Common Side Effects of Antidepressants:

  • Headache
  • Dizziness
  • Drowsiness
  • Suicidal thoughts (especially in young adults taking SSRIs)

It may take trying a few different types before the best solution for your unique circumstance is found. There is definitely no one size fits all answer for depression. Different dosages will be appropriate for different people, and since it will take about three months for the full effects of new medicine to completely kick in, it can take quite some time to find the best method for you. Be patient; keep track of your symptoms and side effects while staying in contact with your doctor.  

How Antidepressants Affect Birth Control 

Many drugs will influence the effectiveness of birth control, especially hormonal birth control pills. Antidepressants that affect levels of estrogen and progesterone in the blood may reduce the ability of birth control pills to stop ovulation, thus resulting in a possible pregnancy.

Changes in hormone levels affect every woman differently, but for most women, SSRIs and SNRIs will not cause those contraceptive hormone levels to fall low enough for birth control to fail. If using an antidepressant that will affect hormonal birth control, you may need to seek a non-hormonal alternative, such as an IUD, if switching antidepressants is not an option.

St. Johns Wort is a common herbal remedy obtained over the counter that can help manage depression. When taking hormonal birth control, this option should be skipped. St. Johns Wort over stimulates the kidneys (an organ responsible for breaking down substances in your blood and prepping them for excretion). This means the herb will effectively reduce the amount of those synthetic hormones found in birth control.

How Antidepressants Affect Birth Control 

If levels of those hormones dip low enough, there is a risk of pregnancy. St. Johns Wort can affect birth control up to 28 days, or a full cycle, after stopping the herb. Therefore, it is important to use another method of birth control, such as a condom, during that time frame. 

Other antidepressants that can wreak havoc on your birth control are TCAs or tricyclic antidepressants. These, along with monoamine oxidase inhibitors (MAOIs), may cause your birth control to fail. Certain anticonvulsants and mood stabilizers prescribed for depression will also disturb birth control effectiveness.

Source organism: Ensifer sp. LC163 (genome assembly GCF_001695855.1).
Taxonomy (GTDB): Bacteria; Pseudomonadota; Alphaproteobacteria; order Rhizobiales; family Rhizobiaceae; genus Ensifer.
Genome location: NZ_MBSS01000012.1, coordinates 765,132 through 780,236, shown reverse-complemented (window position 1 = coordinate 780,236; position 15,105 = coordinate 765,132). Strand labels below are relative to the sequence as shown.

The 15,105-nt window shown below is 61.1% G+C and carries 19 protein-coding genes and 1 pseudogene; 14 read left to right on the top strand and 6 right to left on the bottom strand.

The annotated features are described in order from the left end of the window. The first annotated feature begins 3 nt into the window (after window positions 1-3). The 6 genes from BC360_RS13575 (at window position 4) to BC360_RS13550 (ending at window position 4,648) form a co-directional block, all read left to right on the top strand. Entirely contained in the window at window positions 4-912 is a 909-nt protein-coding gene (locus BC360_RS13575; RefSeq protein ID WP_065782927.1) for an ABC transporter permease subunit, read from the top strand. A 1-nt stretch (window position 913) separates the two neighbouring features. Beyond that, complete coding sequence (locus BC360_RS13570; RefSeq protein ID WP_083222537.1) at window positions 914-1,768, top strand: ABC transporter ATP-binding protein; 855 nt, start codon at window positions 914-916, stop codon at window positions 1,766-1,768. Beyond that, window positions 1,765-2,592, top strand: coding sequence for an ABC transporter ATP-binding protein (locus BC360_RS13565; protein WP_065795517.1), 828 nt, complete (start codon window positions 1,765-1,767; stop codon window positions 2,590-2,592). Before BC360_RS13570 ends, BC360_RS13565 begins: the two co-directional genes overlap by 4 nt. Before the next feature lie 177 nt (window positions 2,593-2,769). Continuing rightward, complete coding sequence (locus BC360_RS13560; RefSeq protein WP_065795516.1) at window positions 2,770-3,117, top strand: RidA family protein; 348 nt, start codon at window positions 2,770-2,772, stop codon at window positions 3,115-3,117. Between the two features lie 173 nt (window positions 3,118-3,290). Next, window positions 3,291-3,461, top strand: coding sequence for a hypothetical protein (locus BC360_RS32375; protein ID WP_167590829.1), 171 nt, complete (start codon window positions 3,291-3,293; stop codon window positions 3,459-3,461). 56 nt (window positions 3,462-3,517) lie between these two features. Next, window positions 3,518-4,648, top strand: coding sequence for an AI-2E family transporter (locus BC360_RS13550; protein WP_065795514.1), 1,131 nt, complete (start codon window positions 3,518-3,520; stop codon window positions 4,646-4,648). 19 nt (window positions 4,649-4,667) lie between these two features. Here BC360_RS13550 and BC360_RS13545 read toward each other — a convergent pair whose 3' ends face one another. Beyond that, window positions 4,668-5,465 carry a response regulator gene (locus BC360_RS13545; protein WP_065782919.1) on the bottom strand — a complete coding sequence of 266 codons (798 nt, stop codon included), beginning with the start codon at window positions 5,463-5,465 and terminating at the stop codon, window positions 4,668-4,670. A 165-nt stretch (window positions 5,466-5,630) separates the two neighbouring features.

The safest route when trying to treat depression and prevent pregnancy will, in most cases, be an SSRI or SNRI. However, other methods may be required, and it is always of paramount importance to have a discussion with your doctor about what combination is best for you.

How Birth Control Affects Antidepressants

The effect of contraceptives on antidepressant effectiveness can be more complicated than the converse. In a research carried out by Danish, women on pills are 23% more likely to get treated for depression. Certain methods of birth control have been known to cause certain mental or emotional side effects. 

Emotional Effects of Birth Control:

  • Depression
  • Anxiety
  • Neurosis
  • Compulsion
  • Anger

The above symptoms are commonly listed as side effects of some hormonal birth controls. However, doctors admit it is hard to say if these emotional changes are directly caused by birth control due to women’s health research deficiency. If you are newly incorporating birth control into your life, it may be helpful to start a symptom journal. Every day log any mood changes and new feelings you are having so you will be able to discuss them with your doctor at your next appointment. 

For some women, hormonal birth control may increase the effectiveness of antidepressants. This may be because PMS and PMDD are sometimes treated with this type of birth control. Since these syndromes can cause depression, it makes sense one may have a better mood once their PMS or PMDD is under control. Similarly, if birth control is prescribed for severe acne, moods may be lifted once the face clears up and confidence returns. 

Antidepressant and Birth Control Outlook

The good news is that most people will have nothing to worry about when simultaneously treating their depression and taking contraceptives. Most modern antidepressants will have no negative interaction or will even benefit your birth control regimen. That being said, everyone is unique and may be affected differently by certain combinations of medications.

It is important to closely monitor any new feelings and symptoms when starting a new drug. Many doctors suggest keeping a journal that you can bring with you to your appointment to have documentation of your changing symptoms. This will make it much easier for your doctor to pinpoint the cause of the new symptom and have you on your way to relief even quicker. 

Your doctor will also need to know your family’s medical history, making it crucial to keep track of any mental illness or adverse effects to certain medications that may run in your family. Providing an accurate family medical history for your doctor can make it that much easier for you to get on the best treatment plan possible.  

This is how CribMD can help

From underfunded studies that contradict each other to the topic being less discussed in the medical community, it can feel overwhelming and daunting when choosing the right antidepressant and birth control.

Our doctors at CribMD are here to help guide you along the way and will enable you to find the best combination of medications tailored just for you and your medical needs.

Lani Sodunke

SEO & Content Manager